Select any two CPUs for comparison
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Gaming Performance Comparison

Recommended System Requirements
Game Pentium Dual Core 3550M 2.3GHz Core i3-4100U 1.8GHz
Cyberpunk 2077 252% 240%
Hitman 3 374% 357%
Assassins Creed: Valhalla 374% 357%
Resident Evil 8 291% 277%
FIFA 21 229% 218%
Grand Theft Auto VI 478% 458%
Call of Duty: Black Ops Cold War 241% 229%
The Medium 504% 483%
Genshin Impact 166% 157%
Far Cry 6 455% 436%

In terms of overall gaming performance, the Intel Core i3-4100U 1.8GHz is marginally better than the Intel Pentium Dual Core 3550M 2.3GHz when it comes to running the latest games. This also means it will be less likely to bottleneck more powerful GPUs, allowing them to achieve more of their gaming performance potential.

The Pentium Dual Core was released less than a year after the Core i3-4100U 1.8GHz, and so they are likely to have similar levels of support, and similarly optimized performance when running the latest games.

The Pentium Dual Core and the Core i3-4100U 1.8GHz both have 2 cores, and so are quite likely to struggle with the latest games, or at least bottleneck high-end graphics cards when running them. With a decent accompanying GPU, the Pentium Dual Core and the Core i3-4100U 1.8GHz may still be able to run slightly older games fairly effectively.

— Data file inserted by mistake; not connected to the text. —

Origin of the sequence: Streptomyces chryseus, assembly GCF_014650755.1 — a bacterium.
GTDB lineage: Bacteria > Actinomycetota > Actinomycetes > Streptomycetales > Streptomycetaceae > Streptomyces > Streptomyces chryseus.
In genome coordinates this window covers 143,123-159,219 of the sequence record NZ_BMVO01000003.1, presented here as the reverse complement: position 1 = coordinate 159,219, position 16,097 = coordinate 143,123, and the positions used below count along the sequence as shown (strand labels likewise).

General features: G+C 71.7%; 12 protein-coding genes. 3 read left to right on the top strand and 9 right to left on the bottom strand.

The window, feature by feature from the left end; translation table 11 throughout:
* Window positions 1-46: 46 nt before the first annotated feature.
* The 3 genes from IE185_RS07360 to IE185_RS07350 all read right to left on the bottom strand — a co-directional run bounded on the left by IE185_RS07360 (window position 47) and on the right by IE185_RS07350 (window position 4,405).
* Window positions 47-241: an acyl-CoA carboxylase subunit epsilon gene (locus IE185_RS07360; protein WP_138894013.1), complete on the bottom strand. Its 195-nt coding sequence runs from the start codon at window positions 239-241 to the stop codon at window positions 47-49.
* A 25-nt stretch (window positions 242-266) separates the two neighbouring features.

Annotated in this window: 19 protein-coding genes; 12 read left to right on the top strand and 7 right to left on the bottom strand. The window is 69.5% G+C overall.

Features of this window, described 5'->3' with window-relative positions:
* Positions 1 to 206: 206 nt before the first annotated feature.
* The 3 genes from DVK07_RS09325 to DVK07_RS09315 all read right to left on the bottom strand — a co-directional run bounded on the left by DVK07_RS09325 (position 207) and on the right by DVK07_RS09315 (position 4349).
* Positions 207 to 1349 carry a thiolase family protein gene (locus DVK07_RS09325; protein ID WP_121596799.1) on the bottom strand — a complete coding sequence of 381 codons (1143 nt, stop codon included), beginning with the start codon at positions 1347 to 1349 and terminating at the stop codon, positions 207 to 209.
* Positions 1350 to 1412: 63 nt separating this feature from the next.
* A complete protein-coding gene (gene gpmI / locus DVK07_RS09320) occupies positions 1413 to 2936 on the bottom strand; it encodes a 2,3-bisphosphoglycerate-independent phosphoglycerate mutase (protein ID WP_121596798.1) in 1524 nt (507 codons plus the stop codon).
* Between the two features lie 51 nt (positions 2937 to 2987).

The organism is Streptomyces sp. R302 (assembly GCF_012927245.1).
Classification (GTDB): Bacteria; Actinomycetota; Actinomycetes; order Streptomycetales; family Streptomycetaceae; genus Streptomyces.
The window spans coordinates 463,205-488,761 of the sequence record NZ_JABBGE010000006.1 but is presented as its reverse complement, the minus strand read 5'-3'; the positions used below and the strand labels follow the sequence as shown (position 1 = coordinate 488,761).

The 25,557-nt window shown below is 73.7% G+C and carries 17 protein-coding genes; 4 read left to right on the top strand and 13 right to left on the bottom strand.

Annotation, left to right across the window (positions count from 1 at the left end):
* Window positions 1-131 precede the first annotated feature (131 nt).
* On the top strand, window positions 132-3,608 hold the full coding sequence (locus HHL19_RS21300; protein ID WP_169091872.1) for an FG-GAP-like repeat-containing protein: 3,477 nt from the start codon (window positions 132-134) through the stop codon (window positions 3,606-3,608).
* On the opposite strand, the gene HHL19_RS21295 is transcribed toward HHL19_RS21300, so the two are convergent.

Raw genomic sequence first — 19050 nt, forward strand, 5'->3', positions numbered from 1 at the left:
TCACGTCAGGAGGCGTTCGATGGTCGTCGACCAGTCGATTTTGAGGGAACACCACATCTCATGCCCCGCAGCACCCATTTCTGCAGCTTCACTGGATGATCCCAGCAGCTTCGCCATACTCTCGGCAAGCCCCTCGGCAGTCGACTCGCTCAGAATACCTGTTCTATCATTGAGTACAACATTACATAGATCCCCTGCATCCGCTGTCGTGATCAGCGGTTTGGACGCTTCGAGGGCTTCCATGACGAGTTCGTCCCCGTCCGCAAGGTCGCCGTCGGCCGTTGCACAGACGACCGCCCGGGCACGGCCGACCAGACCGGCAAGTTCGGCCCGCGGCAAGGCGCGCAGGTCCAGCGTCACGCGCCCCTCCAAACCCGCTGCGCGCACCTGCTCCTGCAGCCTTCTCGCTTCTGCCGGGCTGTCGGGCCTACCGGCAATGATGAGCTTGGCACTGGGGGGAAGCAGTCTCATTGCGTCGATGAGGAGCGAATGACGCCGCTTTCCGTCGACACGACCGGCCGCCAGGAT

More important for gaming than the number of cores and threads is the clock rate. Problematically, unless the two CPUs are from the same family, this can only serve as a general guide and nothing like an exact comparison, because the clock cycles per instruction (CPI) will vary so much.

The Pentium Dual Core and the Core i3-4100U 1.8GHz are from the same family of CPUs, and thus their clock speeds are directly comparable. With this in mind, it is safe to say that with a 0.5 GHz faster base clock rate, the Pentium Dual Core manages to provide noticeably better performance than the Core i3-4100U 1.8GHz.